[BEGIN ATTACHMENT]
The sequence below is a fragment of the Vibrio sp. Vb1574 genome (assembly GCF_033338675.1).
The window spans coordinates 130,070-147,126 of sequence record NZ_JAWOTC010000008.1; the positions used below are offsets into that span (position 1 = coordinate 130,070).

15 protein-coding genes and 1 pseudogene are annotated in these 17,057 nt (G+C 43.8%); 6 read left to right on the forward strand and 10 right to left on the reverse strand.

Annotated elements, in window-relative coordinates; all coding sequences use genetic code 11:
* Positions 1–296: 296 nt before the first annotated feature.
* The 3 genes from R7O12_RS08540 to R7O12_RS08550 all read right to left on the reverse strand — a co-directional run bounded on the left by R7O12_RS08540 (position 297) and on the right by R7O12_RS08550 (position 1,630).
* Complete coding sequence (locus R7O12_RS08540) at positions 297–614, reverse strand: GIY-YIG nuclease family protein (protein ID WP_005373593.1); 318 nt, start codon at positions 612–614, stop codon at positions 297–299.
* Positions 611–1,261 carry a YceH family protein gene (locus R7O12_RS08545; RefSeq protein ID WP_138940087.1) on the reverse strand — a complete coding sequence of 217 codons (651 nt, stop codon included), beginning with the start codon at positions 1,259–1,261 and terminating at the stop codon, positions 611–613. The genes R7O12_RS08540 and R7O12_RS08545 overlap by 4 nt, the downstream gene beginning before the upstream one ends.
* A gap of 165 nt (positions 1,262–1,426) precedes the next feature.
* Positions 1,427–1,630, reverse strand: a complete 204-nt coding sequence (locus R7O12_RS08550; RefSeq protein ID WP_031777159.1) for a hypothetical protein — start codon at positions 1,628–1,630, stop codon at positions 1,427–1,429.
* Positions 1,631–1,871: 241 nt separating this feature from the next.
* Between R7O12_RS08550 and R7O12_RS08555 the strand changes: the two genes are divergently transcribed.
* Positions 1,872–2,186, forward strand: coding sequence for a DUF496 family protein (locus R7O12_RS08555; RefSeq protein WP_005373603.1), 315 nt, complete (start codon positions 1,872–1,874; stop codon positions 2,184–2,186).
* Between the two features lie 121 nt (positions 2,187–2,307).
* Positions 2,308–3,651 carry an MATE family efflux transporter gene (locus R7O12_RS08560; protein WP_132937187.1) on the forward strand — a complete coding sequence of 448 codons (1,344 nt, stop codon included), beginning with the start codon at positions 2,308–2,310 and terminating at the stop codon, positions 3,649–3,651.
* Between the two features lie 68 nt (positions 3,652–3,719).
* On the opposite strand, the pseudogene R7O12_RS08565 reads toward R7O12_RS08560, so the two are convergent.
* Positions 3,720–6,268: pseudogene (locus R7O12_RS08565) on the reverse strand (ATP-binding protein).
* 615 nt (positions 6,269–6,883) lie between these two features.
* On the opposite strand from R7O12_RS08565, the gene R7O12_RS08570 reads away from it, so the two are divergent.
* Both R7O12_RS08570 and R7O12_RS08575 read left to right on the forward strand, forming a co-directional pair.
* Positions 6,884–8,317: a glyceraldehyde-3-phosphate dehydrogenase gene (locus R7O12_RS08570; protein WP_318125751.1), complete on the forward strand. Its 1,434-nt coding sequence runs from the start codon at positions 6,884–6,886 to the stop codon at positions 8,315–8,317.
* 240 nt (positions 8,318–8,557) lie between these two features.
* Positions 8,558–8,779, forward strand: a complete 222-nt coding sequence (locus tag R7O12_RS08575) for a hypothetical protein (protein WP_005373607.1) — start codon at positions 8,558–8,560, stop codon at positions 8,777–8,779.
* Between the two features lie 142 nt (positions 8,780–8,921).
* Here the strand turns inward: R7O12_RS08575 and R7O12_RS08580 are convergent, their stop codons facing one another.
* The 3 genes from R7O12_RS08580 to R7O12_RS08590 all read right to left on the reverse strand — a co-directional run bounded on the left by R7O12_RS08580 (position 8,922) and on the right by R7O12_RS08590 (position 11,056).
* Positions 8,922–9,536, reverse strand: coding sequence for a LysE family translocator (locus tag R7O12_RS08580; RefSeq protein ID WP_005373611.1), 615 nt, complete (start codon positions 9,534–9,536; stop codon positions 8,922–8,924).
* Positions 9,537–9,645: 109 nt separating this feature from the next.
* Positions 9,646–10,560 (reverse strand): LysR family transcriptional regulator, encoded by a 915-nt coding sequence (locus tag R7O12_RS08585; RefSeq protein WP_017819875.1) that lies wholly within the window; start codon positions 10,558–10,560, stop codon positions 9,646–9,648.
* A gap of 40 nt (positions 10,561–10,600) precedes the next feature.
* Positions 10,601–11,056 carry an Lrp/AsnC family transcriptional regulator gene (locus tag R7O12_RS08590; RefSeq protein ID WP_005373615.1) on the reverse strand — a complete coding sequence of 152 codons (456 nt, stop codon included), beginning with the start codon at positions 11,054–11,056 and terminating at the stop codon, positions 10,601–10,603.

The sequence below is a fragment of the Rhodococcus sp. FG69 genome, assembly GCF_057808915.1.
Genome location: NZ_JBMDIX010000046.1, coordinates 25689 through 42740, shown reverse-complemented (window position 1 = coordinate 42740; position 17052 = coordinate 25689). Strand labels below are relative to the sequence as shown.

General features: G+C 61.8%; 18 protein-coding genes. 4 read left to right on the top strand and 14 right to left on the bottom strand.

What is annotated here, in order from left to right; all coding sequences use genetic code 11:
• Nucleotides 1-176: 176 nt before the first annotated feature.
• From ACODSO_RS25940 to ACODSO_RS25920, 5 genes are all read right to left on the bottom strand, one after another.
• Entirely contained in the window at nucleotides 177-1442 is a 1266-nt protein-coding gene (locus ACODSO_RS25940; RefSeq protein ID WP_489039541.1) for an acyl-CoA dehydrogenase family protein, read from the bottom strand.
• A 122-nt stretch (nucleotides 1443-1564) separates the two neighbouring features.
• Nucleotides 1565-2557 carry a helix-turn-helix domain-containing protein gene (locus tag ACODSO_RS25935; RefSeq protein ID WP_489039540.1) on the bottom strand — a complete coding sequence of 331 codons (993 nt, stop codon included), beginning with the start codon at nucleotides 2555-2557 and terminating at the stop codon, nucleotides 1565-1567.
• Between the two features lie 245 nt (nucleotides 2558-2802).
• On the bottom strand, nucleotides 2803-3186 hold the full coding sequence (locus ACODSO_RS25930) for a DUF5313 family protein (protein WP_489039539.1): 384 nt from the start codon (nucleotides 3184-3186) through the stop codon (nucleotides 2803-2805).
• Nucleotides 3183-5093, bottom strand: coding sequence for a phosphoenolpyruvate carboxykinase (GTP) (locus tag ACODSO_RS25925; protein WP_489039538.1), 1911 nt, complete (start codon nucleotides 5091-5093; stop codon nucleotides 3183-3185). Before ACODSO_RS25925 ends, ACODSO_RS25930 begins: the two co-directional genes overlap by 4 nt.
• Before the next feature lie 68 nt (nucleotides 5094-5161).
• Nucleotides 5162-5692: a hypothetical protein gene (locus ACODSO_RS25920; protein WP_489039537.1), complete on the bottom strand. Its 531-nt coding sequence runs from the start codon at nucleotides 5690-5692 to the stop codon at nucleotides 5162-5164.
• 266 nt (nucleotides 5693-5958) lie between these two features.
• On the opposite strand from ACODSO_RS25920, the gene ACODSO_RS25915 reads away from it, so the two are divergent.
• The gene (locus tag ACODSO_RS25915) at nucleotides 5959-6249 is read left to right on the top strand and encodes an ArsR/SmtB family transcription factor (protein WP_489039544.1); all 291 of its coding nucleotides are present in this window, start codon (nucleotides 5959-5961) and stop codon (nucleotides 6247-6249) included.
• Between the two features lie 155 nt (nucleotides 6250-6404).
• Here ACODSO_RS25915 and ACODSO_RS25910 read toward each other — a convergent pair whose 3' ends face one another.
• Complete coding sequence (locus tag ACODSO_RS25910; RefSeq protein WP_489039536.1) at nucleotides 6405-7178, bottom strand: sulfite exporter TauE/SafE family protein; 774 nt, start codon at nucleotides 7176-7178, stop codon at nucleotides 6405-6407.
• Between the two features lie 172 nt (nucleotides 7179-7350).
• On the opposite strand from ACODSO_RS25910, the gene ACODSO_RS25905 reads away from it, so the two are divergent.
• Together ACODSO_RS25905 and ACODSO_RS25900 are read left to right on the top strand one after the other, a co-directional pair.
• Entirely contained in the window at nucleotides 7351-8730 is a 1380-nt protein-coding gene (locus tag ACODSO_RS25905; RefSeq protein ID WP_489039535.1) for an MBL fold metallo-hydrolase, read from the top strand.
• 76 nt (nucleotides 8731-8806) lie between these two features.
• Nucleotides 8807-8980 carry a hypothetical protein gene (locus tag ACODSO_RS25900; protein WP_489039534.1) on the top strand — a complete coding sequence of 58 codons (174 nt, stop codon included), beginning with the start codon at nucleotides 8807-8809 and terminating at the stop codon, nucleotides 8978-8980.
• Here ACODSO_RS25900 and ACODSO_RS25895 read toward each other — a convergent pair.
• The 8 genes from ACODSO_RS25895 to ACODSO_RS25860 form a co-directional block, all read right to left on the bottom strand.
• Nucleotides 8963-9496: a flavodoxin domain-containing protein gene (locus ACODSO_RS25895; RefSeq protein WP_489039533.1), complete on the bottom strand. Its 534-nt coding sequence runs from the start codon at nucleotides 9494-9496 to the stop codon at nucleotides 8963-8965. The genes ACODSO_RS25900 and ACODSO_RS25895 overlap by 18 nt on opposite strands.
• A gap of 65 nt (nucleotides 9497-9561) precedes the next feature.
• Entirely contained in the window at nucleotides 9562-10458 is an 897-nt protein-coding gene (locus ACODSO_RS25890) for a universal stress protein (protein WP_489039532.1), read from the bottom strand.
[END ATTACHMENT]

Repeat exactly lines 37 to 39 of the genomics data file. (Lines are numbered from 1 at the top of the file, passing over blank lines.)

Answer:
• Nucleotides 1-176: 176 nt before the first annotated feature.
• From ACODSO_RS25940 to ACODSO_RS25920, 5 genes are all read right to left on the bottom strand, one after another.
• Entirely contained in the window at nucleotides 177-1442 is a 1266-nt protein-coding gene (locus ACODSO_RS25940; RefSeq protein ID WP_489039541.1) for an acyl-CoA dehydrogenase family protein, read from the bottom strand.